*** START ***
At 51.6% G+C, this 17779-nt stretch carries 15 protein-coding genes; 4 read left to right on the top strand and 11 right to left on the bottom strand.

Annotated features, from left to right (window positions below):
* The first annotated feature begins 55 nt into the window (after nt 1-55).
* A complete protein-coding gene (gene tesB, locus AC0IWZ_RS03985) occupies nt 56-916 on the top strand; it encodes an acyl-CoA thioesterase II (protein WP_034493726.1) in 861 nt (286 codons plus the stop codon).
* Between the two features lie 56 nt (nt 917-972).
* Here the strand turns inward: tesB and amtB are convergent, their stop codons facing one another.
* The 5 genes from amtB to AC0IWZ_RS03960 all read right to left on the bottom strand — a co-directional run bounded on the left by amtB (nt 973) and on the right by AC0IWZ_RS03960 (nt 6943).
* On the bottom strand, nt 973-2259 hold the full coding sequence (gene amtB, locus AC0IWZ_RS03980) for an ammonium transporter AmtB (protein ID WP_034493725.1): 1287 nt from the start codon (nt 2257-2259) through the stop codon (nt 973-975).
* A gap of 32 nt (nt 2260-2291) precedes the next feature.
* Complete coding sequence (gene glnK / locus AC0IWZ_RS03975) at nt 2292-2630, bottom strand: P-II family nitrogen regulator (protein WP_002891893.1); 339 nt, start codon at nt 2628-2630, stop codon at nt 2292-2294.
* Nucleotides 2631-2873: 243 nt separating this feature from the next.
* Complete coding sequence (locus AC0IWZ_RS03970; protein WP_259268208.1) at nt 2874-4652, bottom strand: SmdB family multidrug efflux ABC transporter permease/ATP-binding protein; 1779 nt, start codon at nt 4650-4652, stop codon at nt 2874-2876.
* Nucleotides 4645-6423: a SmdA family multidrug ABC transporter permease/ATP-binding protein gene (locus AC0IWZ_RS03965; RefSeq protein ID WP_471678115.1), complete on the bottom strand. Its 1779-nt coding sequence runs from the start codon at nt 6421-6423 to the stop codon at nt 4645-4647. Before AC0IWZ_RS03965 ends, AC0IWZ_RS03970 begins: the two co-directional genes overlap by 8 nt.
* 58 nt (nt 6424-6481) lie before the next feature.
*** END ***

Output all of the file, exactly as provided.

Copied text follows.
At 51.6% G+C, this 17779-nt stretch carries 15 protein-coding genes; 4 read left to right on the top strand and 11 right to left on the bottom strand.

Annotated features, from left to right (window positions below):
* The first annotated feature begins 55 nt into the window (after nt 1-55).
* A complete protein-coding gene (gene tesB, locus AC0IWZ_RS03985) occupies nt 56-916 on the top strand; it encodes an acyl-CoA thioesterase II (protein WP_034493726.1) in 861 nt (286 codons plus the stop codon).
* Between the two features lie 56 nt (nt 917-972).
* Here the strand turns inward: tesB and amtB are convergent, their stop codons facing one another.
* The 5 genes from amtB to AC0IWZ_RS03960 all read right to left on the bottom strand — a co-directional run bounded on the left by amtB (nt 973) and on the right by AC0IWZ_RS03960 (nt 6943).
* On the bottom strand, nt 973-2259 hold the full coding sequence (gene amtB, locus AC0IWZ_RS03980) for an ammonium transporter AmtB (protein ID WP_034493725.1): 1287 nt from the start codon (nt 2257-2259) through the stop codon (nt 973-975).
* A gap of 32 nt (nt 2260-2291) precedes the next feature.
* Complete coding sequence (gene glnK / locus AC0IWZ_RS03975) at nt 2292-2630, bottom strand: P-II family nitrogen regulator (protein WP_002891893.1); 339 nt, start codon at nt 2628-2630, stop codon at nt 2292-2294.
* Nucleotides 2631-2873: 243 nt separating this feature from the next.
* Complete coding sequence (locus AC0IWZ_RS03970; protein WP_259268208.1) at nt 2874-4652, bottom strand: SmdB family multidrug efflux ABC transporter permease/ATP-binding protein; 1779 nt, start codon at nt 4650-4652, stop codon at nt 2874-2876.
* Nucleotides 4645-6423: a SmdA family multidrug ABC transporter permease/ATP-binding protein gene (locus AC0IWZ_RS03965; RefSeq protein ID WP_471678115.1), complete on the bottom strand. Its 1779-nt coding sequence runs from the start codon at nt 6421-6423 to the stop codon at nt 4645-4647. Before AC0IWZ_RS03965 ends, AC0IWZ_RS03970 begins: the two co-directional genes overlap by 8 nt.
* 58 nt (nt 6424-6481) lie before the next feature.